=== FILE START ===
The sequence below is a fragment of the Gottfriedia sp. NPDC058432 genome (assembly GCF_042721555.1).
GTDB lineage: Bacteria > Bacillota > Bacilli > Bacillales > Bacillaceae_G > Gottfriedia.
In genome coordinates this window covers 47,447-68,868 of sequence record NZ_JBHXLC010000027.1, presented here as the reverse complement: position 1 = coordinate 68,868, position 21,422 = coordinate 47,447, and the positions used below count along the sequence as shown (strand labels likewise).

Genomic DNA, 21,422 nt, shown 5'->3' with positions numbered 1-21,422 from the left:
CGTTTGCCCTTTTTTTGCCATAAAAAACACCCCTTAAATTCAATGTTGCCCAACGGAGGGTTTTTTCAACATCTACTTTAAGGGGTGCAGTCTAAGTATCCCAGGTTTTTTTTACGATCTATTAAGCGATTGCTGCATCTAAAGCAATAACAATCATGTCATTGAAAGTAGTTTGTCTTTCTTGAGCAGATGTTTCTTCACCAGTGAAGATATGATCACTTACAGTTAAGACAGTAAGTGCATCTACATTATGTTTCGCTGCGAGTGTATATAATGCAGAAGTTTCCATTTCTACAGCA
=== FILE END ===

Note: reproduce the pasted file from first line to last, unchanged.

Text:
The sequence below is a fragment of the Gottfriedia sp. NPDC058432 genome (assembly GCF_042721555.1).
GTDB lineage: Bacteria > Bacillota > Bacilli > Bacillales > Bacillaceae_G > Gottfriedia.
In genome coordinates this window covers 47,447-68,868 of sequence record NZ_JBHXLC010000027.1, presented here as the reverse complement: position 1 = coordinate 68,868, position 21,422 = coordinate 47,447, and the positions used below count along the sequence as shown (strand labels likewise).

Genomic DNA, 21,422 nt, shown 5'->3' with positions numbered 1-21,422 from the left:
CGTTTGCCCTTTTTTTGCCATAAAAAACACCCCTTAAATTCAATGTTGCCCAACGGAGGGTTTTTTCAACATCTACTTTAAGGGGTGCAGTCTAAGTATCCCAGGTTTTTTTTACGATCTATTAAGCGATTGCTGCATCTAAAGCAATAACAATCATGTCATTGAAAGTAGTTTGTCTTTCTTGAGCAGATGTTTCTTCACCAGTGAAGATATGATCACTTACAGTTAAGACAGTAAGTGCATCTACATTATGTTTCGCTGCGAGTGTATATAATGCAGAAGTTTCCATTTCTACAGCA